The main purpose of a roof structure is to protect a home or commercial building against outside weather conditions.
By far, roofers would agree that the most difficult element to manage is water, whether it comes in the form of rain, snow, sleet, or hail. After a roof has been installed properly based on the specifications listed in the previous chapter, roof flashing is the final defense barrier against water leakage.
In its most basic form, roof flashing is sheet metal that is placed over walls and roof joints to keep outside water from seeping into a building.
Roof flashing is manufactured as a thin piece of sheet metal, normally made from galvanized steel or aluminum. It will be installed to resist water at a vulnerable point in a roof structure, like a joint or angle.
Flashing is a beneficial addition to a roof since it makes it difficult, if not impossible, for water to penetrate a roof joint; in order do so, water must move against gravity to breach roofing materials underneath or over metal flashing.
Upon installation, flashing on a roof can be either concealed or exposed. Flashing may serve a number of different purposes, like:
- Flashing placed around protruding objects on a roof, like chimneys and pipes.
- Flashing embedded into a wall to direct leaking water outside of a structure.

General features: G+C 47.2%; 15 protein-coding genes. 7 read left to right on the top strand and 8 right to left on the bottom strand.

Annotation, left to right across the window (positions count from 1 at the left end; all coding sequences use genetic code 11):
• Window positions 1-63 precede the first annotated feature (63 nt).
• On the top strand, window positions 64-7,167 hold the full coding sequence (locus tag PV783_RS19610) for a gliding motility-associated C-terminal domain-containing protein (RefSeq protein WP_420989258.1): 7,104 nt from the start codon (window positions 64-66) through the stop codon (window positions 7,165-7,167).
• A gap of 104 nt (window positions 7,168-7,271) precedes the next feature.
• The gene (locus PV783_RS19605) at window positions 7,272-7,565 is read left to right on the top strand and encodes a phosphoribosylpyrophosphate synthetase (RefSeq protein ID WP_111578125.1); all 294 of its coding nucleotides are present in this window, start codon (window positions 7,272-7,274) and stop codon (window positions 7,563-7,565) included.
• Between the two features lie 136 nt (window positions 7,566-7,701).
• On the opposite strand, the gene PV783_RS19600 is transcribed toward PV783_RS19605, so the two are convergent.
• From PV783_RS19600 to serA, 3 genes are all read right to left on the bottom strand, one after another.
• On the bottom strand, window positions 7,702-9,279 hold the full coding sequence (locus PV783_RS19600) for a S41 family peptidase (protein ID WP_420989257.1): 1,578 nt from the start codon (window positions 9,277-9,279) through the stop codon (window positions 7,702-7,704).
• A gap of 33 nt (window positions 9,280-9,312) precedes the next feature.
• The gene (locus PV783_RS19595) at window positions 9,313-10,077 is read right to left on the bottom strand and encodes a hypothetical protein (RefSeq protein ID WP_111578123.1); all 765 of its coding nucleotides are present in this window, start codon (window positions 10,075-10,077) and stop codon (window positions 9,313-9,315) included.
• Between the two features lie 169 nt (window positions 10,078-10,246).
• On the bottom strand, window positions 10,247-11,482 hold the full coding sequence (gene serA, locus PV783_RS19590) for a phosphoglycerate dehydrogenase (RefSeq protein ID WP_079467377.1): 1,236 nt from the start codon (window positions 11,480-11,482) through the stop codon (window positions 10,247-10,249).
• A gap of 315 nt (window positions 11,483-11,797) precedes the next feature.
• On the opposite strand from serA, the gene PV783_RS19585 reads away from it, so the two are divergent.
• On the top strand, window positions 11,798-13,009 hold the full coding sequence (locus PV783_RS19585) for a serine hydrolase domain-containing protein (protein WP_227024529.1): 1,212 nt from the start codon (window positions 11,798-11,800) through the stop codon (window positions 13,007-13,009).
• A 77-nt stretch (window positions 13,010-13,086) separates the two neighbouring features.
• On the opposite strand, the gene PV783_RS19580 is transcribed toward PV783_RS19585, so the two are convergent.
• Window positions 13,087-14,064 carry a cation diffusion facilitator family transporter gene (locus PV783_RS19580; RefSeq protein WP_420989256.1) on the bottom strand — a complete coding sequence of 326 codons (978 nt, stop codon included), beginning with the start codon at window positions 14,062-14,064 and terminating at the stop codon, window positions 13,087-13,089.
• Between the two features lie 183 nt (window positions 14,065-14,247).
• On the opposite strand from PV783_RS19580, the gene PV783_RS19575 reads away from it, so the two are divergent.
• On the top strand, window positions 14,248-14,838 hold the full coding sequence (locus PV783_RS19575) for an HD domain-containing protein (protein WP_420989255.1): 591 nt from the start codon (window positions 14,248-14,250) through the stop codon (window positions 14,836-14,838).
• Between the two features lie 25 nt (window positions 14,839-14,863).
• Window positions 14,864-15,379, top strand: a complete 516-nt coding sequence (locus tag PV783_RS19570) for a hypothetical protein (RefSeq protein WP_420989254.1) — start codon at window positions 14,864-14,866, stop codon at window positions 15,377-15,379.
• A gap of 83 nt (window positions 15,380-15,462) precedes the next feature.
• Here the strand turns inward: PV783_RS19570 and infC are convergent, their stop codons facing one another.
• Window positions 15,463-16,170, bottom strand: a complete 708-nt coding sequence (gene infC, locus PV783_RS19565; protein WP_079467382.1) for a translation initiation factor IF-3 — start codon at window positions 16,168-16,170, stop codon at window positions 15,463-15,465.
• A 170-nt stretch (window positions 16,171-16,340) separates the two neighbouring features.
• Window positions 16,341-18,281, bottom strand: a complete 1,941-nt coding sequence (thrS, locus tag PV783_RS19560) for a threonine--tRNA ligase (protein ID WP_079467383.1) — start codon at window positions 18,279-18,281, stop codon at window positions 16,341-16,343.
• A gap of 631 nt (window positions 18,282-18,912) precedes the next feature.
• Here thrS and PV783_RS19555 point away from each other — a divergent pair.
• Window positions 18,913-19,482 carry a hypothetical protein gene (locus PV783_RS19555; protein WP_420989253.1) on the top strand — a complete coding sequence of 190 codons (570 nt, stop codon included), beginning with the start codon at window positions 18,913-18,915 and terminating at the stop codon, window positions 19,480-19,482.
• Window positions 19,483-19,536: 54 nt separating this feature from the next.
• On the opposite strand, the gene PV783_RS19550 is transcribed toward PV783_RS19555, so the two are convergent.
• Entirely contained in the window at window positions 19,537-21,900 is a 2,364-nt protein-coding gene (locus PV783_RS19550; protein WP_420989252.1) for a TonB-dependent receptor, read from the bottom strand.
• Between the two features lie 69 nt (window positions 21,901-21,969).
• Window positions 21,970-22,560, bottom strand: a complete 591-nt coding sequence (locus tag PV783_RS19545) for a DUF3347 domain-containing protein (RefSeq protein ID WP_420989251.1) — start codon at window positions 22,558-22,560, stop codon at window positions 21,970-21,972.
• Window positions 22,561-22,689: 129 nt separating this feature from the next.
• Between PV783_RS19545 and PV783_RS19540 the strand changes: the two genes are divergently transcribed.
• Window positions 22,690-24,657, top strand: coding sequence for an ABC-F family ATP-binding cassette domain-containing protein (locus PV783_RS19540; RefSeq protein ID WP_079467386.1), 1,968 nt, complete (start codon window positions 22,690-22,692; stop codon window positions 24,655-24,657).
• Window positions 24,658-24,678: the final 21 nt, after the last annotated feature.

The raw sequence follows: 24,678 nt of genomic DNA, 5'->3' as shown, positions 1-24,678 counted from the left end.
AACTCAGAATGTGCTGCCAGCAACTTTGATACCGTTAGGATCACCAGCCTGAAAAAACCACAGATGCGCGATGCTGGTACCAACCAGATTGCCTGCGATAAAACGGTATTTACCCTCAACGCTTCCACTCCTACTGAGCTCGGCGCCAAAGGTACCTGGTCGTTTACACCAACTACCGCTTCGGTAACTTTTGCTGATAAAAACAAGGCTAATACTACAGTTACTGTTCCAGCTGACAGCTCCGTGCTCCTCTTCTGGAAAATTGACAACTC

- Flashing concealed underneath doors and windowsills to prevent water entry.
- Flashing constructed in a wall base to keep water from escaping.
- Flashing to prevent roof penetration by waterproofing supports, pipes, cables, and other protrusions.
Although it may seem simple, flashing may be the most difficult and most technical aspect of roof installation.
Examples of roof flashing can be seen below:11
Flashing will be installed at intersecting walls, parapets, and roofs. Roof flashing will be made up of two different components used to discourage water accumulation:
- Base Flashing
- Cap/Counter Flashing
Base flashing is installed directly onto a roof structure in an L shape, with one portion of the flashing that extends underneath roofing materials by a minimum of 6 inches, if not more. The other portion of the L flashing will extend to protect the vertical adjoining roof surface.
Cap flashing will be attached directly to a wall or projection that intersects with a roof. Cap flashing is intended to overlap base flashing by minimum of 6 inches so that water can’t penetrate exposed joints in a roof structure.
While base and cap flashing are most commonly used independent of one another to allow for the full reinforcement of roof and wall structures, the two may bind on occasion, often related to ice damage or improper installation.